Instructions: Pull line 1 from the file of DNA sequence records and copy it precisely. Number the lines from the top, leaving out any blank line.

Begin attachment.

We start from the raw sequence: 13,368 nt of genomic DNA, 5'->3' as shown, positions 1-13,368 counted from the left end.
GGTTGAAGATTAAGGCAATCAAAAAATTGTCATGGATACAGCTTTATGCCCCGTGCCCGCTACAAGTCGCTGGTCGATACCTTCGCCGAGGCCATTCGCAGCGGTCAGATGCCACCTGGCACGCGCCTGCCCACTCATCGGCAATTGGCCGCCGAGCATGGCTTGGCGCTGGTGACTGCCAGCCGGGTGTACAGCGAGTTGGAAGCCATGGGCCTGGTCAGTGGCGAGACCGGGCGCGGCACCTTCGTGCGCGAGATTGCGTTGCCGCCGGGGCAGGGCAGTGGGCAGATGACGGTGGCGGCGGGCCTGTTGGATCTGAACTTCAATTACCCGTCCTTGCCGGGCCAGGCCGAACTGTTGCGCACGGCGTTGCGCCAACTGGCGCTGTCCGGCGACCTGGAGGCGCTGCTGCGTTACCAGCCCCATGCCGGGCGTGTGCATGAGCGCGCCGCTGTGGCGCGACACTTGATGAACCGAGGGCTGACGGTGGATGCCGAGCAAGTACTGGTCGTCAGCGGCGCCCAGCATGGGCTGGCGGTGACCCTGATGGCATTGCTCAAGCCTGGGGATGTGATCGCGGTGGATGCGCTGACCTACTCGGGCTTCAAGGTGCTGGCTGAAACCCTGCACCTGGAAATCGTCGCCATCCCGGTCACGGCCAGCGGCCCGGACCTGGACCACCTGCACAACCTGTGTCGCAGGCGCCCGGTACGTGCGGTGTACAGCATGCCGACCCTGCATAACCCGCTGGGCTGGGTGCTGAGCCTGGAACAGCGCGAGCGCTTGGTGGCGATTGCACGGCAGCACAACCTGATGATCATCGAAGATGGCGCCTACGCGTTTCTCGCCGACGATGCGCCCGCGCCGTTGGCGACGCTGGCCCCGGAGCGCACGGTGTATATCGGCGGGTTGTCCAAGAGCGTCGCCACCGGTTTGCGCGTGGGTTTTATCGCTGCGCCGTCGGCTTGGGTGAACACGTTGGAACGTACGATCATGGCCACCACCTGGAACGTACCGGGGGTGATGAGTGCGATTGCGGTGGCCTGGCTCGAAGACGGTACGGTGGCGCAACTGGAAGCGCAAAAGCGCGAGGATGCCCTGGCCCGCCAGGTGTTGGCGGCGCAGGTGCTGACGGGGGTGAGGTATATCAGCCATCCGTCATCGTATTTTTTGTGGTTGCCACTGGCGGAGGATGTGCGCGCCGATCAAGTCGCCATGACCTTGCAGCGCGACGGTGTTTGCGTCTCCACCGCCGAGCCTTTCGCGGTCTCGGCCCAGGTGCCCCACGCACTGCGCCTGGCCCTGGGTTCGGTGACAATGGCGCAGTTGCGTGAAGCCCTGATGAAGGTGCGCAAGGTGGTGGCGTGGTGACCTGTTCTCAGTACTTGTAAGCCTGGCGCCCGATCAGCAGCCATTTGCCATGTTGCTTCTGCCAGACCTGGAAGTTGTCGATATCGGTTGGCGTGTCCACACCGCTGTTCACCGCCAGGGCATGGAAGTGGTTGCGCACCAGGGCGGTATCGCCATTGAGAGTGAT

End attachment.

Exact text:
We start from the raw sequence: 13,368 nt of genomic DNA, 5'->3' as shown, positions 1-13,368 counted from the left end.